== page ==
The Candidates for Governor Discuss the Issues
On October 11th Clean Water Action, along with 14 other environmental organizations coordinated by the Environmental League of Massachusetts, invited current Governor Charlie Baker and his opponent in his bid for re-election, former Massachusetts Secretary of Administration and Finance Jay Gonzalez, to the Museum of Science for a public forum on current environmental issues. Each candidate appeared individually on stage where they had 45 minutes to answer prepared questions asked by sponsoring organizations. The questions focused on a range of issues from funding to transportation to clean energy to environmental justice.
Governor Baker issued a full-fledged apology for not delivering on his promise to direct 1% of the state’s budget to the environment and re-upped his promise for a second term while Secretary Gonzalez asserted his own promise do just that if he becomes Governor. Both candidates mentioned the need to ramp up the use of electric cars and emphasized the importance of improving the public transportation system. Gonzalez expressed his support for carbon pricing and his disapproval of net metering caps for solar energy while Baker highlighted the success of deepwater wind energy and the need for clean energy storage. The recent tragedy of the Merrimack Valley gas explosions provided a somber backdrop for a conversation about natural gas pipelines. Baker asserted that the focus needs to be on inspecting the existing infrastructure yet did not decisively answer whether or not he would support the expansion of new pipelines. When asked the same question about adding to the existing gas pipelines in the state, Gonzalez vehemently positioned himself against any expansions.
Clean WaterAction’s question was asked by Vick Mohanka, Clean Energy Organizer: Please name 2 specific examples of current environmental INJUSTICE in communities in Massachusetts and what your administration will do to relieve the burden on those communities. Through this question we asked for more than just a solution to a problem, we asked for each candidate to show us that they are truly present in all communities of Massachusetts and that their awareness can and will lead to change for our more vulnerable citizens.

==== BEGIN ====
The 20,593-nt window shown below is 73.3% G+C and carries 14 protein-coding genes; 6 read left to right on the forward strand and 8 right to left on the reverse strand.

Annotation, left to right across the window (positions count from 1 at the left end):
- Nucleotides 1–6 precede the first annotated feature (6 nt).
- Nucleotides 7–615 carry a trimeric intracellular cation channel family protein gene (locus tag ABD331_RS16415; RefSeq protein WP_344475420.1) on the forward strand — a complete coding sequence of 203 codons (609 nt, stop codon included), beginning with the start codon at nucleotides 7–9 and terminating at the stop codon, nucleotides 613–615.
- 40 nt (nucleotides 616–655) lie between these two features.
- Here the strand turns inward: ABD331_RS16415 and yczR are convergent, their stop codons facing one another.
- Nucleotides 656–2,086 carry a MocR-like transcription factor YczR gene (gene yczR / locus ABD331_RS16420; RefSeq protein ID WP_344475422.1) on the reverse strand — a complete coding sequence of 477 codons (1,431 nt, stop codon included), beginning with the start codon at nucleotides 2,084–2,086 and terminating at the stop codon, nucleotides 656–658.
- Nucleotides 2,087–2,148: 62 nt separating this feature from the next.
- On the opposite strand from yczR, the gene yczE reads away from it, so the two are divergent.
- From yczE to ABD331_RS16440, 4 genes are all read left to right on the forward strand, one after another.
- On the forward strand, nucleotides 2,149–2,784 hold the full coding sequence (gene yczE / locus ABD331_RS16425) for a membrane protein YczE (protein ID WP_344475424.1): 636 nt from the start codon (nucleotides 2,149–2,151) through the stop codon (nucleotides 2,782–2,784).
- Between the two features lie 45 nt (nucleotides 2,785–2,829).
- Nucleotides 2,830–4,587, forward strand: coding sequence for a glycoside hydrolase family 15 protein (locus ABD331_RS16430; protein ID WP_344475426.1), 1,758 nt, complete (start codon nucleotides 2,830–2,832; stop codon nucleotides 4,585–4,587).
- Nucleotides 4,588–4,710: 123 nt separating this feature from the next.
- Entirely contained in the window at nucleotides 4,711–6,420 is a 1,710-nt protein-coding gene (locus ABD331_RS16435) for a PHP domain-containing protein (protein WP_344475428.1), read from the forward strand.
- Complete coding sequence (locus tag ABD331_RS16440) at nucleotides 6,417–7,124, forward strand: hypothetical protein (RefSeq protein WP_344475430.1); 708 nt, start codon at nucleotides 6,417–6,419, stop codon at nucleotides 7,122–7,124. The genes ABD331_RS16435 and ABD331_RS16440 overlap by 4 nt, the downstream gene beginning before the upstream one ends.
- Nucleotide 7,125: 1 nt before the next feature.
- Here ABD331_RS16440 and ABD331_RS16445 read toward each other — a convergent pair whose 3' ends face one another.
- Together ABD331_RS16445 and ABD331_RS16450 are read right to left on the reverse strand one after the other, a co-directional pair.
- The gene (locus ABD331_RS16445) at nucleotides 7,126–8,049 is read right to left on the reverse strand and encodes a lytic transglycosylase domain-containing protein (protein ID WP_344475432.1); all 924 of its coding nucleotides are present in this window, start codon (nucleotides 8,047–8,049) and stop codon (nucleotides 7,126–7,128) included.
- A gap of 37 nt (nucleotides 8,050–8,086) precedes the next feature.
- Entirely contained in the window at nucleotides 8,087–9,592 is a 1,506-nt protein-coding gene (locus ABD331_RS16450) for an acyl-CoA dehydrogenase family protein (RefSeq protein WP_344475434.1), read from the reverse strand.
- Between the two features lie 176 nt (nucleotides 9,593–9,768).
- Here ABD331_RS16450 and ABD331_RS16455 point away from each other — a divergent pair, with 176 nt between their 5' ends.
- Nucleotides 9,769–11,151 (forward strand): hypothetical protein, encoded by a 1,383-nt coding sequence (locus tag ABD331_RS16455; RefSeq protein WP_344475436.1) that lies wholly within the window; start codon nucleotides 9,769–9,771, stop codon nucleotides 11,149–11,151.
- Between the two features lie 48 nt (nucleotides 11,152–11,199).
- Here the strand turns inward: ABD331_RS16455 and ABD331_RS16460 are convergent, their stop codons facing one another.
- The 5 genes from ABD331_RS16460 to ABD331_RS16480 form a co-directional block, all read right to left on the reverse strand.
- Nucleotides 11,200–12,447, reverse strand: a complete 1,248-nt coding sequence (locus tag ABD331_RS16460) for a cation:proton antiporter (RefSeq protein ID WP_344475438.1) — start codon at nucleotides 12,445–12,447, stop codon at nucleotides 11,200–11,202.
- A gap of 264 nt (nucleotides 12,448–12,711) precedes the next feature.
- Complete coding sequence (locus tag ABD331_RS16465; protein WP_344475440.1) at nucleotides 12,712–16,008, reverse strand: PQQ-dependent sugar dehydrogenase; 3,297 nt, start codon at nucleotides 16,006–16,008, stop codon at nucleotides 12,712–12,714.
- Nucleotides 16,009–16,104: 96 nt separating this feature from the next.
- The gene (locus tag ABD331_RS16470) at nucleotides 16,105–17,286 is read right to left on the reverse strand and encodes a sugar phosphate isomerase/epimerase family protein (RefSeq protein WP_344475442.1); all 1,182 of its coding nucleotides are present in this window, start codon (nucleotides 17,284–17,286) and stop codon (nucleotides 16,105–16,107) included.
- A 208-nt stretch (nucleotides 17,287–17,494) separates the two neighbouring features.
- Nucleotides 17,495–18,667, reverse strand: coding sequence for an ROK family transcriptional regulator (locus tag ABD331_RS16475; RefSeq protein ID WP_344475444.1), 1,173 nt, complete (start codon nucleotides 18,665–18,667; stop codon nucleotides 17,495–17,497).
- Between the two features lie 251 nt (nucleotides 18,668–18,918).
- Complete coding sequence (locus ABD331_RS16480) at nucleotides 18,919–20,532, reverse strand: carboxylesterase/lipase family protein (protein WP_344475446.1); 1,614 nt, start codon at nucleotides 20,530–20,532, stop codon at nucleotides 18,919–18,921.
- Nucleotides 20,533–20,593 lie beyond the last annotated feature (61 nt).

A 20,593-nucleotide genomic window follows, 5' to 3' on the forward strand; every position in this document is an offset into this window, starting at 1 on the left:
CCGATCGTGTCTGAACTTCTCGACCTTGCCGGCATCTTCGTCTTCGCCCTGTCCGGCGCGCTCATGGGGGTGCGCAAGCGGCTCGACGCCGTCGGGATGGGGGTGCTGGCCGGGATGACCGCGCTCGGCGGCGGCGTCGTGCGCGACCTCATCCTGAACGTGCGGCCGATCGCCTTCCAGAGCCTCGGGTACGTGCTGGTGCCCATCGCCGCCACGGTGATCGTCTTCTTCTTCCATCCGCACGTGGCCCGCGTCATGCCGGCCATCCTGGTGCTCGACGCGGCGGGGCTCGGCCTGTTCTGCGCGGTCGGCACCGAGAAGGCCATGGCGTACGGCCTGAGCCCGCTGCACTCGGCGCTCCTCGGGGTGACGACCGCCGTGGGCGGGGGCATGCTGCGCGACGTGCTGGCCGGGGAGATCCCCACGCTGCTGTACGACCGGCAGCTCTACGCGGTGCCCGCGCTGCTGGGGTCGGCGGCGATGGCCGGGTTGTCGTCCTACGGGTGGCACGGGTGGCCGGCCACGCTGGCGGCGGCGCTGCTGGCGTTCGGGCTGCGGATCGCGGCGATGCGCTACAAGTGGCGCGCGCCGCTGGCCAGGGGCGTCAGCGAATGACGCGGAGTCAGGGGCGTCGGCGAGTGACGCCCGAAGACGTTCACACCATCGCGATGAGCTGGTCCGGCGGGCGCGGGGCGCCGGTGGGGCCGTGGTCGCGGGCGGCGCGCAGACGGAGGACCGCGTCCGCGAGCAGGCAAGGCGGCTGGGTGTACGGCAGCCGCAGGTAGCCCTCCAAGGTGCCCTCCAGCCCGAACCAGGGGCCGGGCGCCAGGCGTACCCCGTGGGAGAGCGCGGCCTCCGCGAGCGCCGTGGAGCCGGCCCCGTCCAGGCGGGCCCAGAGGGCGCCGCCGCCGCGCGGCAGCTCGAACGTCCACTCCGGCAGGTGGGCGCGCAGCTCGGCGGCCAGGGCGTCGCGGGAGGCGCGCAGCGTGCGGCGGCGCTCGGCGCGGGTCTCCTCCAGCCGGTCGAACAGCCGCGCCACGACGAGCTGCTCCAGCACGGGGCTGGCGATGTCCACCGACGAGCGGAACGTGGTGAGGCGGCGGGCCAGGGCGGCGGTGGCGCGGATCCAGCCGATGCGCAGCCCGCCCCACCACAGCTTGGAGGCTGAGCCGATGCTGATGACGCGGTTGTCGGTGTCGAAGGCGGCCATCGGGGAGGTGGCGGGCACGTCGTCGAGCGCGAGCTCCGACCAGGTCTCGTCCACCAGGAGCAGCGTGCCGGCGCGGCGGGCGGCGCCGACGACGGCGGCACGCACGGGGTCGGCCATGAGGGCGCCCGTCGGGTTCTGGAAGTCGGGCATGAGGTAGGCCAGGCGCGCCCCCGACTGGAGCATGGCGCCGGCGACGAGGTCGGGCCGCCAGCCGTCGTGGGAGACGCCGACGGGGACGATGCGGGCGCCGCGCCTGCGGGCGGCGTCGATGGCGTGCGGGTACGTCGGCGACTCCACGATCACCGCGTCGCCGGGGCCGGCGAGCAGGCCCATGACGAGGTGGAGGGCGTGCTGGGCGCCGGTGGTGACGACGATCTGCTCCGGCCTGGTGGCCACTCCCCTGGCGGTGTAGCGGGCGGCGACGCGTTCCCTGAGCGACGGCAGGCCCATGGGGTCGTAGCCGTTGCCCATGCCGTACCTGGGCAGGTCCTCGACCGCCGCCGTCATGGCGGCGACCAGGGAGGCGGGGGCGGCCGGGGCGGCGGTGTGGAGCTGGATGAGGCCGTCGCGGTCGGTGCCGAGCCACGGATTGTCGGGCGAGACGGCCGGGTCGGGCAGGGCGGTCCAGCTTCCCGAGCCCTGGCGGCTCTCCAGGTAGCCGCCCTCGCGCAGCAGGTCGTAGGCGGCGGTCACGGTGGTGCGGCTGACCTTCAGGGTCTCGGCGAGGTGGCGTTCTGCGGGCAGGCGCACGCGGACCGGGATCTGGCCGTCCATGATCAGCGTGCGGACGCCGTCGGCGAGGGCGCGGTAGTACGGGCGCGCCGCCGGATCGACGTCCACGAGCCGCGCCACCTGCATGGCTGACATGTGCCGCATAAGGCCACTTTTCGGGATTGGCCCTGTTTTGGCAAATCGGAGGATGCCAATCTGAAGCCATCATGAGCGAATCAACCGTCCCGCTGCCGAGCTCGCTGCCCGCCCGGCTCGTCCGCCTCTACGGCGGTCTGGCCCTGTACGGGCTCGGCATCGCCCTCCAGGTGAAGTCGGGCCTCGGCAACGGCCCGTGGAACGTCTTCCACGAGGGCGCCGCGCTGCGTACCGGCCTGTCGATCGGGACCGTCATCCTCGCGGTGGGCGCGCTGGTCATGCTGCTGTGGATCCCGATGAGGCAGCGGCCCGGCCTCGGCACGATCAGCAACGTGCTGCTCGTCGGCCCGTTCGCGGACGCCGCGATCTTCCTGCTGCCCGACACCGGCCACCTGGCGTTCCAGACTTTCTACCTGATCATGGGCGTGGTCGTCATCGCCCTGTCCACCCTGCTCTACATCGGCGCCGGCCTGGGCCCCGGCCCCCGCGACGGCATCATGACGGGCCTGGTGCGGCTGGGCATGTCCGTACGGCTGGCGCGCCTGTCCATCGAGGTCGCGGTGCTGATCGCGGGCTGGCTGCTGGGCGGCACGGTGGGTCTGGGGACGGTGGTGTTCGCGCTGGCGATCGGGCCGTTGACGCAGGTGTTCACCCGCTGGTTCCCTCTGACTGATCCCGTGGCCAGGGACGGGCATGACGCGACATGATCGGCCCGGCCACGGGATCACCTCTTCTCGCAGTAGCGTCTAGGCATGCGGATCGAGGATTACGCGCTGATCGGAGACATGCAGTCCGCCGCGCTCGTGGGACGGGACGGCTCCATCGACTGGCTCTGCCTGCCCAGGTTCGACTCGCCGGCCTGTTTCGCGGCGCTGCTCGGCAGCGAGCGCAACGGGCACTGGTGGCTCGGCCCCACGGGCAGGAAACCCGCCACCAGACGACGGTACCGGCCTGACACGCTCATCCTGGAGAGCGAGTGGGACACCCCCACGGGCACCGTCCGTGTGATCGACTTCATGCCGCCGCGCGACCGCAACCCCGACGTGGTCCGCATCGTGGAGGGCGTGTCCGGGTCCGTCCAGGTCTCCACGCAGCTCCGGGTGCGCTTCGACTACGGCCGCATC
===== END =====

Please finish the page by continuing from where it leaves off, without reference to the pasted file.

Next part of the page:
Governor Baker highlighted the Green Line Expansion (GLX) as a very important environmental justice project and his administration’s program for building parks and planting trees in gateway communities. Baker pointed out that 17 of 20 completed park projects were done in environmental justice communities during his administration. He also noted that he wants to make green technology such as solar panels, more accessible to low-income and public housing communities.
When the time came for Gonzalez to answer, he named two communities specifically: Chelsea and Pittsfield. He spoke about Chelsea being a majority minority community with various industrial sites and a jet fuel storage site and noted the city’s vulnerability to rising sea levels. As a solution, under his administration, Gonzalez would appoint someone whose job it would be to monitor these types of issues and ensure that they are put on the larger government agenda. As for Pittsfield, Gonzalez talked about the GE-caused contamination of the Housatonic River and how, as Governor, he would hold GE responsible for the pollution as well as its offsite disposal.
Baker’s closing statement reflected on the sense of urgency that surrounds climate change and how it affects everyone. He called for Massachusetts to be a leader in proving that environmental and economic benefits go hand in hand. Gonzalez ended with the promise of making climate change a top priority for his administration. The room was lively after the forum as people hung around to chat with one another about the important conversations that had just happened.